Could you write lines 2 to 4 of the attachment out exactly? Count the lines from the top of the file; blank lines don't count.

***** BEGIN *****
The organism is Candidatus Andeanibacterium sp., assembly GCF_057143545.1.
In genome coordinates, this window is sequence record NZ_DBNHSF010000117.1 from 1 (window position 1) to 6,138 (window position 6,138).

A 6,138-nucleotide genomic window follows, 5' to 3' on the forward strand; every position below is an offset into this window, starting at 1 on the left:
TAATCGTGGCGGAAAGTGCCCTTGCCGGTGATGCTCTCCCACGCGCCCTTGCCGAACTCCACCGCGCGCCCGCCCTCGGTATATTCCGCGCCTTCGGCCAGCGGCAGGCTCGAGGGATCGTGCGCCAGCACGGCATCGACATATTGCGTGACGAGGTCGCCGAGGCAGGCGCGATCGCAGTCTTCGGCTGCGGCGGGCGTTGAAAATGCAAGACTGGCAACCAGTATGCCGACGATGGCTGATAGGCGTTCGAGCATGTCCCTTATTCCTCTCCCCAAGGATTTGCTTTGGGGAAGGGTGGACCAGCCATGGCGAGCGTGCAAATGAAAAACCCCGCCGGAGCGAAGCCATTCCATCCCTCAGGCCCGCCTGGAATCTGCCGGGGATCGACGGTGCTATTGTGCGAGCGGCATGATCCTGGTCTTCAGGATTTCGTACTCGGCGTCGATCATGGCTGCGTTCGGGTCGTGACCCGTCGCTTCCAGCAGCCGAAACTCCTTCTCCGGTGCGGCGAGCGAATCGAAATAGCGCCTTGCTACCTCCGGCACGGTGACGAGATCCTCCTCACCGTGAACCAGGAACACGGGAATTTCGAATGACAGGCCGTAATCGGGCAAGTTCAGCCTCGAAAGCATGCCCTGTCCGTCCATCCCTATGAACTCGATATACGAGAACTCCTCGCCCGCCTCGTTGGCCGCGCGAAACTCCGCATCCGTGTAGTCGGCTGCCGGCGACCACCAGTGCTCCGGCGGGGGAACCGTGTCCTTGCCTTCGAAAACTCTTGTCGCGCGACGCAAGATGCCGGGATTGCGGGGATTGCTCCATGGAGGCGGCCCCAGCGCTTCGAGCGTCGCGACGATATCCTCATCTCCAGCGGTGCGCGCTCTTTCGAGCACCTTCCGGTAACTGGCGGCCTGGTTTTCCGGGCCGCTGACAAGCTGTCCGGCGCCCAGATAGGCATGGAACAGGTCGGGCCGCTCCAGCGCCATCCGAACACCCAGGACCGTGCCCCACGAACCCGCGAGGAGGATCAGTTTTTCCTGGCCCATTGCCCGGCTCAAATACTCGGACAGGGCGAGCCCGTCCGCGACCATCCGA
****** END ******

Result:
In genome coordinates, this window is sequence record NZ_DBNHSF010000117.1 from 1 (window position 1) to 6,138 (window position 6,138).

A 6,138-nucleotide genomic window follows, 5' to 3' on the forward strand; every position below is an offset into this window, starting at 1 on the left:
TAATCGTGGCGGAAAGTGCCCTTGCCGGTGATGCTCTCCCACGCGCCCTTGCCGAACTCCACCGCGCGCCCGCCCTCGGTATATTCCGCGCCTTCGGCCAGCGGCAGGCTCGAGGGATCGTGCGCCAGCACGGCATCGACATATTGCGTGACGAGGTCGCCGAGGCAGGCGCGATCGCAGTCTTCGGCTGCGGCGGGCGTTGAAAATGCAAGACTGGCAACCAGTATGCCGACGATGGCTGATAGGCGTTCGAGCATGTCCCTTATTCCTCTCCCCAAGGATTTGCTTTGGGGAAGGGTGGACCAGCCATGGCGAGCGTGCAAATGAAAAACCCCGCCGGAGCGAAGCCATTCCATCCCTCAGGCCCGCCTGGAATCTGCCGGGGATCGACGGTGCTATTGTGCGAGCGGCATGATCCTGGTCTTCAGGATTTCGTACTCGGCGTCGATCATGGCTGCGTTCGGGTCGTGACCCGTCGCTTCCAGCAGCCGAAACTCCTTCTCCGGTGCGGCGAGCGAATCGAAATAGCGCCTTGCTACCTCCGGCACGGTGACGAGATCCTCCTCACCGTGAACCAGGAACACGGGAATTTCGAATGACAGGCCGTAATCGGGCAAGTTCAGCCTCGAAAGCATGCCCTGTCCGTCCATCCCTATGAACTCGATATACGAGAACTCCTCGCCCGCCTCGTTGGCCGCGCGAAACTCCGCATCCGTGTAGTCGGCTGCCGGCGACCACCAGTGCTCCGGCGGGGGAACCGTGTCCTTGCCTTCGAAAACTCTTGTCGCGCGACGCAAGATGCCGGGATTGCGGGGATTGCTCCATGGAGGCGGCCCCAGCGCTTCGAGCGTCGCGACGATATCCTCATCTCCAGCGGTGCGCGCTCTTTCGAGCACCTTCCGGTAACTGGCGGCCTGGTTTTCCGGGCCGCTGACAAGCTGTCCGGCGCCCAGATAGGCATGGAACAGGTCGGGCCGCTCCAGCGCCATCCGAACACCCAGGACCGTGCCCCACGAACCCGCGAGGAGGATCAGTTTTTCCTGGCCCATTGCCCGGCTCAAATACTCGGACAGGGCGAGCCCGTCCGCGACCATCCGA